Volunteering is a way to improve your career prospects and put something back into society. You also have rights as a volunteer, but it might affect any benefits you claim.
Volunteering is any activity which involves spending time, unpaid, doing something which aims to help people, good causes, or to improve the environment.
There are a number of reasons why you might volunteer – perhaps because of a sense of public duty or because you're passionate about something and want to improve the situation. Or you might have to do voluntary work as part of a government scheme in return for benefits. Voluntary work could also improve your career prospects.
If you'd like to volunteer, contact your local volunteer development agency for information.
If you are an employee, your employer may already have a volunteering scheme in place.
Many voluntary organisations give children volunteer work, provided they're covered by the organisation's insurance.
However, in order to protect children from being exploited, the law limits what children under school leaving age can do.
In England, you are under school leaving age until the last Friday in June of the school year in which you turn 16. If you are under 14 then you are not allowed to work for a profit-making organisation (this is true whether or not you are paid). You should check with your local authority what limits there are in your area.
In Scotland, you are under school leaving age until the last date in May or the first day of the Christmas holidays / 21st December, depending on when your 16th birthday is. The number of hours per week that any child below the minimum school leaving age can work during term time is 12 hours.
In Northern Ireland you can leave school on the 30th June if you will be 16 on or before 1st July in that year.
The Department for Education has produced a useful. Please note that this booklet applies to employment in England only. The relevant authorities for Wales, Northern Ireland and Scotland may produce their own guidance in due course.
Most volunteers don't have a contract of employment and so don't have the rights of an ordinary employee or worker. These include the right to a minimum wage, holiday and sick pay and other statutory rights.
If you volunteer, you're normally told about this in a volunteer agreement. This is usually part of a set of documents, which includes a volunteer policy and voluntary work outlines, like a job description.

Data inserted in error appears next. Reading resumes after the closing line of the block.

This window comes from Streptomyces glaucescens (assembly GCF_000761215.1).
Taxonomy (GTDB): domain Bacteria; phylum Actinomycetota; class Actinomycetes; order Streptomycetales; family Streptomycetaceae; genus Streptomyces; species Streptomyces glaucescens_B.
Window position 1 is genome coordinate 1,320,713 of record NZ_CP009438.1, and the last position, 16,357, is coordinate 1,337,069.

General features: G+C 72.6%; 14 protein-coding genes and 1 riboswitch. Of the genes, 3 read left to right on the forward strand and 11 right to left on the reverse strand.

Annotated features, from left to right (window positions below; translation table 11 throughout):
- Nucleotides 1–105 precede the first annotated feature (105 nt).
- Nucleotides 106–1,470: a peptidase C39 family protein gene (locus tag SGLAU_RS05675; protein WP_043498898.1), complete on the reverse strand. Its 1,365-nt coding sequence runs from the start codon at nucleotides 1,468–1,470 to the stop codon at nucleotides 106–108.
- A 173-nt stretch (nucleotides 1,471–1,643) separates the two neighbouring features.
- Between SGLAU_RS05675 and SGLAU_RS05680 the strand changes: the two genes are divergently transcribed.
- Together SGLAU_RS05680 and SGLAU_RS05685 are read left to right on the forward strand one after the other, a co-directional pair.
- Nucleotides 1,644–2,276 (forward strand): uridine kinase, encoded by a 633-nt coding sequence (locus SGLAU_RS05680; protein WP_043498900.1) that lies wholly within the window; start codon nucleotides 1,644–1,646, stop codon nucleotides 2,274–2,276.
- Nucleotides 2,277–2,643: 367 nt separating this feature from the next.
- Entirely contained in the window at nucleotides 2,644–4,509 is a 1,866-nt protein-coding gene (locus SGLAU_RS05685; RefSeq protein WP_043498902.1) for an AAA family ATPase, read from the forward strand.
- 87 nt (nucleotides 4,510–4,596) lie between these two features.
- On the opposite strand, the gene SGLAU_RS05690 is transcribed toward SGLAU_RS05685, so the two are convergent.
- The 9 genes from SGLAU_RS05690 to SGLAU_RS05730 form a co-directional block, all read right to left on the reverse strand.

The volunteer agreement should explain:
Under health and safety law, an organisation only has to have one paid employee to be an employer. If you're volunteering for an employer, it must assess any risks to your health and safety and take steps to reduce them – just as if you were a paid employee.
If there are different health and safety risks for volunteers than employees, then the protection you're given should reflect this.
As a volunteer, you'll generally be excluded from the National Minimum Wage and receive only basic expenses for your work. Expenses don't count as wages, as they're repaying you for costs you wouldn't have had if you hadn't been volunteering. Normally expenses will be limited to:
If you receive any benefits in kind, they are likely to be limited to what you need while working such as food and drink and, if you are doing work away from home, accommodation. Training for your work may also be provided.
If you receive any other payment or benefit in kind for volunteering, this may mean you are actually classed as an 'employee' or a 'worker'. These categories have a specific meaning and have particular employment rights associated with them.
Examples of benefits that might mean you are classed as a 'worker' include:
As a volunteer, you have the same rights under the Data Protection Act as an employee. This means the organisation you're volunteering for must comply with rules on personal data about you held on a computer or in paper files. They can't process any of this data without your permission.
Volunteering shouldn't affect your right to welfare benefits, as long as you get only basic expenses. The welfare benefits include:
There's no special provision under UK immigration law for people from outside the European Economic Area to come to the UK to do voluntary work. However, to support charitable work and youth mobility, the government operates a concession. There are strict rules that must be met in order to qualify.